Perhaps unsurprisingly, the largest category – accounting for more than £1 in every £3 spent on licensed products – is the toy market. More interestingly, the toy market was actually responsible for 50% of the overall growth in the sales of licensed merchandise over the past 12 months. The clothing category, meanwhile, contributed a further 41%. It's also worth bearing in mind that a significant percentage of clothing sales are represented by dress-up costumes, many of which are sold through toy retail channels. If you combine these two figures, it effectively makes the toy market responsible for as much as 91% of the growth of the licensed merchandise sector. Given the broad number of categories that make up the overall total, it is no understatement to say the toy market is driving the licensed merchandise category, just as much as licensed products are driving the toy sector.

In fact, the total volume of licensed merchandise sales in the 0-14 years category actually declined by 2% over the last 12 months. Three areas in particular are said have driven this decline – electronics, DVDs and video games. The non-stop growth of streaming services, such as NetFlix and Amazon Prime, both offering alternative methods of viewing films and TV shows, has clearly had a major impact on the sales of licensed DVDs.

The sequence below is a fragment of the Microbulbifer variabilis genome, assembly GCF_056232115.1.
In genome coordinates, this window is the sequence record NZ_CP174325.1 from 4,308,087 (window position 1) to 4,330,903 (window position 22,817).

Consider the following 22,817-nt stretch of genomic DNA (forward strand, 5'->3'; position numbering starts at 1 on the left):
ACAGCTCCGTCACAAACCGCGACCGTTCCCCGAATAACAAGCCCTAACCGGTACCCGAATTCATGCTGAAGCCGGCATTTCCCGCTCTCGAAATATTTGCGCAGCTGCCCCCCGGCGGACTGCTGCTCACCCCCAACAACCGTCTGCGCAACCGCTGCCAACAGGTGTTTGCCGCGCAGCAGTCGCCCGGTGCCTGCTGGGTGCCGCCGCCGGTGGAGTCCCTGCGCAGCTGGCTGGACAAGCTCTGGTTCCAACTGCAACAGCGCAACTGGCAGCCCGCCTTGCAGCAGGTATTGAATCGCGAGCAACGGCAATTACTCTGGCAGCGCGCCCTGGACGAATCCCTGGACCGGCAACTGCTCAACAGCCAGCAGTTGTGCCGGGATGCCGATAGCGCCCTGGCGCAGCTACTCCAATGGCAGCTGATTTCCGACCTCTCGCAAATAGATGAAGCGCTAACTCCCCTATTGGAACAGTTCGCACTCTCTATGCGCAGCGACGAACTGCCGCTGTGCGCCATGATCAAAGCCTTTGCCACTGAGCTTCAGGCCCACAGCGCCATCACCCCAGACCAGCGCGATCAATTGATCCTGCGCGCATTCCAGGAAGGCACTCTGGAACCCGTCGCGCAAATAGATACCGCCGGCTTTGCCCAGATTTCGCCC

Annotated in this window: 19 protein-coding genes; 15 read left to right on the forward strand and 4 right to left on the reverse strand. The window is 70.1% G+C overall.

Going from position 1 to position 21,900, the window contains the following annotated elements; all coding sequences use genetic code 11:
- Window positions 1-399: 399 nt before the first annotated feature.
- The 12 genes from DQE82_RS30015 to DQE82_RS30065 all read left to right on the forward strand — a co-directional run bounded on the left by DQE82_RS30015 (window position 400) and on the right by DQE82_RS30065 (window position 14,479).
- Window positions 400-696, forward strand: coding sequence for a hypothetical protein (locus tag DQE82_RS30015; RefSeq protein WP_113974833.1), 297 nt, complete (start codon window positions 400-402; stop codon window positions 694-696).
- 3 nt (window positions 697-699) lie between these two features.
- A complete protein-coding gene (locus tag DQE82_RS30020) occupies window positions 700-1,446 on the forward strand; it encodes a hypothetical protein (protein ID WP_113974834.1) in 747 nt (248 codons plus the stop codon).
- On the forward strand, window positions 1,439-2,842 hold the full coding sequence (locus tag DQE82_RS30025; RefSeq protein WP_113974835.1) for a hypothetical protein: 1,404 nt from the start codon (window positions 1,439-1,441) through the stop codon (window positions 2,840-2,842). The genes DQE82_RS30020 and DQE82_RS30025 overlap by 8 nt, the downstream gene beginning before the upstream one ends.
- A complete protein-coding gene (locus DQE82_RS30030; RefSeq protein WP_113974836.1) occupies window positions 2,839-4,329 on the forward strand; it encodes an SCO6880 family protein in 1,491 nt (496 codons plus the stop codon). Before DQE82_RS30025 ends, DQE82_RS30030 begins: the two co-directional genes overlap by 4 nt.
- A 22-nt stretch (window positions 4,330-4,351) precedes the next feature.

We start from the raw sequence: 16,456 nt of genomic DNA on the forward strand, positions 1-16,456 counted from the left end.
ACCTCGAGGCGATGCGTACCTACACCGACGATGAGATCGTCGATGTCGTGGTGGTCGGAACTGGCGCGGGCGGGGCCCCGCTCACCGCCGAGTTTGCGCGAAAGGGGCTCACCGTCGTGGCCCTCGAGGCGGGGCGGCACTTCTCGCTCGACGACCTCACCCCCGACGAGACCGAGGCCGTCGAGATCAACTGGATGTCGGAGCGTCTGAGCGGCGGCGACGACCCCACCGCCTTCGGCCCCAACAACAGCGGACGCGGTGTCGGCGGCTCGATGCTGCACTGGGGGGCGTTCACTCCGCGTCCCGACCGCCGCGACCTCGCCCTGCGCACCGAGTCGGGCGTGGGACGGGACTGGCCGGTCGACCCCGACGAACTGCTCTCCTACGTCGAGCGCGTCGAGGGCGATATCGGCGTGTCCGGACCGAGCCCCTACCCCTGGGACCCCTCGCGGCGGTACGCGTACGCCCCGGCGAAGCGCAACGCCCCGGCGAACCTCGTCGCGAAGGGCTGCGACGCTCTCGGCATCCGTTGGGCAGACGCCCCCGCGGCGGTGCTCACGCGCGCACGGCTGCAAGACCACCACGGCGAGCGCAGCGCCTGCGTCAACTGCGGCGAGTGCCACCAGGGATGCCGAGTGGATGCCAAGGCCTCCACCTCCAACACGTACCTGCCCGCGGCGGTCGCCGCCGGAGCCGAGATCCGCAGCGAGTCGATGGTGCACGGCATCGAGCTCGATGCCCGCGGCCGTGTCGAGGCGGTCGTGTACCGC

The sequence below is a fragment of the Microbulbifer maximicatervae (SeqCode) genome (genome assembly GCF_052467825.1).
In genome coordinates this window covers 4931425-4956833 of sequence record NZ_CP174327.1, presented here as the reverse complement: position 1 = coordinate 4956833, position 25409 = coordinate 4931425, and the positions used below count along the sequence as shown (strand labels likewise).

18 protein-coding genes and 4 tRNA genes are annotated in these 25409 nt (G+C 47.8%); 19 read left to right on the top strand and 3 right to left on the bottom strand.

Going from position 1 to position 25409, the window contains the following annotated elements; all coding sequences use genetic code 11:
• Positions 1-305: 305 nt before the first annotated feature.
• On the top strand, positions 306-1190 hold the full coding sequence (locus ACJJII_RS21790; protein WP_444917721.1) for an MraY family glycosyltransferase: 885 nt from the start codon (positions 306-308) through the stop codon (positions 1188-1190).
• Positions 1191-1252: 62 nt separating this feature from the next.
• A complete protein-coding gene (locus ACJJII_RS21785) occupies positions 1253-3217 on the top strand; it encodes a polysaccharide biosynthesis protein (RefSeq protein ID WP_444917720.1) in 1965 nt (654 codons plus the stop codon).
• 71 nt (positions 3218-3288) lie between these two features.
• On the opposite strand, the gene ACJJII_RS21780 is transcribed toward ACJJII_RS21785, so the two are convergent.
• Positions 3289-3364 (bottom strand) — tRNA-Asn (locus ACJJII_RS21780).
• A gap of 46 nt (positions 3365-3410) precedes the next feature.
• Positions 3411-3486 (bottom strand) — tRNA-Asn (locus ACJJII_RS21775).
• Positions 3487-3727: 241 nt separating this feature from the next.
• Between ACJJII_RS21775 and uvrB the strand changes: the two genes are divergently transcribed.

In terms of video games, there have been some notable success stories over the last couple of years, including Skylanders, Minecraft and Disney Infinity – although, once again, the success of these ranges has arguably been driven by the toy market. Any decline, however, appears to be largely the result of video games companies focussing on older gamers rather than the 0-14 years market.

So, the nett result is that the toy category has become ever more important to the overall licensed market. At the same time, previously strong sectors of the licensed market have declined over the past few years as a result of changes in consumer behaviour.

What, though, does all of this mean for the toy market? First and foremost, it would seem to strengthen toy companies' negotiating position with licensors. While it has always been crucial for licensors to secure the right toy partner (as opposed to just a toy partner), there has always been a suspicion that some property owners felt that they held the balance of power and behaved accordingly. These figures show the pivotal role that the toy industry now plays in creating a successful licence. Indeed, within the mainstream children's market, it is difficult to think of a major property that has not been a hit in the toy sector, but has gone on to enjoy success in other categories.